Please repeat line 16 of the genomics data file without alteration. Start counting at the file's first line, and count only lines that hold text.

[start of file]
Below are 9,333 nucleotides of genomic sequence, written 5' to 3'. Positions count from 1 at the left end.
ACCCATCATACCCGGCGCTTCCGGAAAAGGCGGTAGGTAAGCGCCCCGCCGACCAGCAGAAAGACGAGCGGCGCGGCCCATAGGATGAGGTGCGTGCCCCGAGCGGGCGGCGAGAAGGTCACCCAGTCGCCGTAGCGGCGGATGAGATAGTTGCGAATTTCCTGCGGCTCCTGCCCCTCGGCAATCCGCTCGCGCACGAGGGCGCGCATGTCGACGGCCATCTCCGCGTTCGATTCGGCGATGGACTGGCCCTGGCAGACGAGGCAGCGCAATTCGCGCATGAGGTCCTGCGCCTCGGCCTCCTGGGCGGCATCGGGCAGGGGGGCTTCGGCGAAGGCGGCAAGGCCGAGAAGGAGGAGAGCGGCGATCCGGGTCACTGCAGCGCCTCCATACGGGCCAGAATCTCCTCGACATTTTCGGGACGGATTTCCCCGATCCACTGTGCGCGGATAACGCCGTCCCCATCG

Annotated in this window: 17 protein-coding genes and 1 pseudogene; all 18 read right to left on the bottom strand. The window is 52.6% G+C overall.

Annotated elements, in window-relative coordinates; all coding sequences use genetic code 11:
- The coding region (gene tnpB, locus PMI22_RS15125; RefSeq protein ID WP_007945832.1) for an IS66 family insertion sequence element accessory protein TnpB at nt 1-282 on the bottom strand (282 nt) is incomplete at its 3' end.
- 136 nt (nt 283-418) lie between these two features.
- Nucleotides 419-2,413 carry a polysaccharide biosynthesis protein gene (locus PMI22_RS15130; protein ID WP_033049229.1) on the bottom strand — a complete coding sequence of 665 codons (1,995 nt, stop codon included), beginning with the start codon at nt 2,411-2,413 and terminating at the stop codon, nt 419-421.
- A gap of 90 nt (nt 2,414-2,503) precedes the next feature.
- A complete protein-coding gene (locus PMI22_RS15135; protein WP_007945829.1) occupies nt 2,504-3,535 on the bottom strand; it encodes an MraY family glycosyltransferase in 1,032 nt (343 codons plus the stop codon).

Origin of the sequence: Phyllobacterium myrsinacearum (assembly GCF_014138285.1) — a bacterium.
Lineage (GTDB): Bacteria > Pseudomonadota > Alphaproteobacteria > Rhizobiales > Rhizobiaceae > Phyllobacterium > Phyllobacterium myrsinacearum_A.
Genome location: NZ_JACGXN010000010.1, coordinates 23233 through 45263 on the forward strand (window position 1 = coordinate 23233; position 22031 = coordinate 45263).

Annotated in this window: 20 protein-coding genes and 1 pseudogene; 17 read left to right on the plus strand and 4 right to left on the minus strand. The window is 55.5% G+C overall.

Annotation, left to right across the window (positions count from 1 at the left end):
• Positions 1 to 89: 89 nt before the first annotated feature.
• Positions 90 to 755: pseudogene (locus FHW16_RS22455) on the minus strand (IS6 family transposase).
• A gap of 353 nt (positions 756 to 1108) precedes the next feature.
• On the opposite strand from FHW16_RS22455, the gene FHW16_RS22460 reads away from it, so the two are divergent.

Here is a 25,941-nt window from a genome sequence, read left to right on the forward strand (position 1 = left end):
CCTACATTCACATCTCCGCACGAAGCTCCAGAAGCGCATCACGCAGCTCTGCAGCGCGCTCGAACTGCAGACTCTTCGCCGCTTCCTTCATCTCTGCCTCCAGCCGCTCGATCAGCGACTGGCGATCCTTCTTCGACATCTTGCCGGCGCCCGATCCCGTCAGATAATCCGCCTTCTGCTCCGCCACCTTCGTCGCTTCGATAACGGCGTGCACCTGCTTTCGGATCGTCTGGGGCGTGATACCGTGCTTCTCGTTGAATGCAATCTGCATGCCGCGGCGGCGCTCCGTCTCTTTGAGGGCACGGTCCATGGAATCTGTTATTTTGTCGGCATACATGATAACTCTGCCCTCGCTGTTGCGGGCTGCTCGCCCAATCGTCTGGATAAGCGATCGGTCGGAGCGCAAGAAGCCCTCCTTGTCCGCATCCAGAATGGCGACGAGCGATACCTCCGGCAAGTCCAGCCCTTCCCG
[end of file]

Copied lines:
• Positions 90 to 755: pseudogene (locus FHW16_RS22455) on the minus strand (IS6 family transposase).